Offline John42

  • SuperKNEEgeek
  • *****
  • *
  • *
  • *
  • *
  • *
  • *
  • *
  • *
  • *
  • *
  • *
  • *
  • *
  • *
  • *
  • *
  • Posts: 18234
  • Liked: 211
  • Complete Ruptered Patella Tendon 9 Jan 2003
    • Chat with SylviaK4221
Re: Recovery From Ruptured Patella Tendon
« Reply #7 on: December 23, 2014, 01:55:54 PM »
Hi BustedWheel

45deg ROM is quite normal at 6/8 weeks - your efforts and the help of the PT is to commence stretching that tendon over the coming weeks, the next mile stone is 90 deg at 12/14 weeks and anything over 120 deg is a bonus.    The good leg should be in the region of 135/145 deg ROM.

I suggest that you click onto the undermentioned link, which will show you a set of documents which I put together with KneeGuru.   Documents will cover understanding your injury and the suggested rehab procedure.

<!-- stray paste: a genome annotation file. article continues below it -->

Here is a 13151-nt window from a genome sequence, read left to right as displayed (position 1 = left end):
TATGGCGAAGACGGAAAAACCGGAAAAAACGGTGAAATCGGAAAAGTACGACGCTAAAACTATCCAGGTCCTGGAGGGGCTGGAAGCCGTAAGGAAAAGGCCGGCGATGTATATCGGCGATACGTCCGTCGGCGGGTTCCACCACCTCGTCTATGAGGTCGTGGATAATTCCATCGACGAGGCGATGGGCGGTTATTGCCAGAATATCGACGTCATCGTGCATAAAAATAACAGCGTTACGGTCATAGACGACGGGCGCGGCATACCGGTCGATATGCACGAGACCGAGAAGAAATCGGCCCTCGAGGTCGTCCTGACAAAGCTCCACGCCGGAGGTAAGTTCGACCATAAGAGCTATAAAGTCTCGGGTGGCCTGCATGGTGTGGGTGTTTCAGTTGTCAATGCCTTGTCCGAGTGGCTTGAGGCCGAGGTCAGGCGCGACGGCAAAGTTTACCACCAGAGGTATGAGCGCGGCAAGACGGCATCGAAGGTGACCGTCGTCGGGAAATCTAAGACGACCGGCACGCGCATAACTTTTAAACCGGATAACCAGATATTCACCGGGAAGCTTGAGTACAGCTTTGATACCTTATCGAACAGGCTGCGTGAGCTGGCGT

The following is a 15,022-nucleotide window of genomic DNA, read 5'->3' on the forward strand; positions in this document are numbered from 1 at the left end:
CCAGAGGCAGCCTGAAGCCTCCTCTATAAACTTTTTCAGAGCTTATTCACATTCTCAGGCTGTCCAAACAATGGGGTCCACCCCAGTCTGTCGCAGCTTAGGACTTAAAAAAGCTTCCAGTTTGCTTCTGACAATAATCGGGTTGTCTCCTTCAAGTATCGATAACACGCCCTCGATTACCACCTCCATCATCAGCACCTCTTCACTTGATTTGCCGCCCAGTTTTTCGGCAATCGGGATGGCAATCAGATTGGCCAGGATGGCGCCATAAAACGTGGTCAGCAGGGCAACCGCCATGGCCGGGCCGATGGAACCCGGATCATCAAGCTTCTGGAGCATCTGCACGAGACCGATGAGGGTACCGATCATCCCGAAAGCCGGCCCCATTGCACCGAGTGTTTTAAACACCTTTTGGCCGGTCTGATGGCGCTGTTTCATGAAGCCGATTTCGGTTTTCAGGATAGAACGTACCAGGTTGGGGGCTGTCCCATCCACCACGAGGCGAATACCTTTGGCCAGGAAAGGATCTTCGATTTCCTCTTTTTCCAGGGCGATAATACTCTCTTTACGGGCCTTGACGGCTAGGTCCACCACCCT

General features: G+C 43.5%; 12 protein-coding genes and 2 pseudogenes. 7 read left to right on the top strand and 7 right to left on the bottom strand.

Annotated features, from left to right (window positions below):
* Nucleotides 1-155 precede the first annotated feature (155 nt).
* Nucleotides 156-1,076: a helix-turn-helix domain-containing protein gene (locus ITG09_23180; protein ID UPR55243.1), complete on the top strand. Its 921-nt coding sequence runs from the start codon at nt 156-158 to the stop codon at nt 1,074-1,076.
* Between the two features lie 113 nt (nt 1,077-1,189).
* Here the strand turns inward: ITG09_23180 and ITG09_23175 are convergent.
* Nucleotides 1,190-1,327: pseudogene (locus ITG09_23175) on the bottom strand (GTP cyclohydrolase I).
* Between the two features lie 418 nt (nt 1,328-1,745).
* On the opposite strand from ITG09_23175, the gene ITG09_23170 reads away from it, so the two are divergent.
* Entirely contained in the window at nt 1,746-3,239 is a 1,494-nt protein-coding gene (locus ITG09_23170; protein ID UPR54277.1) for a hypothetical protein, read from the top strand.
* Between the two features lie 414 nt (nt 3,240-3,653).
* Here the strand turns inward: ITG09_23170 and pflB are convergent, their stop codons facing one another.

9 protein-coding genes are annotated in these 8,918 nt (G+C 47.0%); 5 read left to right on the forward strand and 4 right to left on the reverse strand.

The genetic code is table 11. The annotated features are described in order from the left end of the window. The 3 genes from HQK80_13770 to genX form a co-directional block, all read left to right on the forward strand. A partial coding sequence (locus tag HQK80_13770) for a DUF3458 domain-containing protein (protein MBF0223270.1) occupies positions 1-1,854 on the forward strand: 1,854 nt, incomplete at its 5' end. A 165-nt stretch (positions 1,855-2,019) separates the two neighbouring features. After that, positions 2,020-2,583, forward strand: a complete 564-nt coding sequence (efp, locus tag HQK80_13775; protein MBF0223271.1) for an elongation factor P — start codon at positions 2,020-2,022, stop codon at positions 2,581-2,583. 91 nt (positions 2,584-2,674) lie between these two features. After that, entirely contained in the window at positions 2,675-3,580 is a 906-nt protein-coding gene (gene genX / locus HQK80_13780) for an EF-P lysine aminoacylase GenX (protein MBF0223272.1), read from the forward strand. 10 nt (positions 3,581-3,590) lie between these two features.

You should also post on the RPT thread   " Ruptured Patella Tendon/surgery "   every bit of advice is favourable and please ask questions.   

Best
JohnK/ Manchester UK 

https://www.facebook.com/QuadricepsPatellarTendonRupture
Ruptured Patella Tendon January 9 2003
Slipped on black ice.  Manchester UK

Complete Ruptured Tendon

Offline madvillain

  • Regular Poster
  • ***
  • Posts: 83
  • Liked: 203
Re: Recovery From Ruptured Patella Tendon
« Reply #8 on: December 30, 2014, 03:56:01 AM »
double post sorry
« Last Edit: December 30, 2014, 04:02:13 AM by madvillain »

Offline madvillain

  • Regular Poster
  • ***
  • Posts: 83
  • Liked: 203
Re: Recovery From Ruptured Patella Tendon
« Reply #9 on: December 30, 2014, 03:56:54 AM »
Stuart you were  66 when it happened!  Man, you are a badass we need to meetup sometime when I get these braces off for a beer if you are still around the PNW.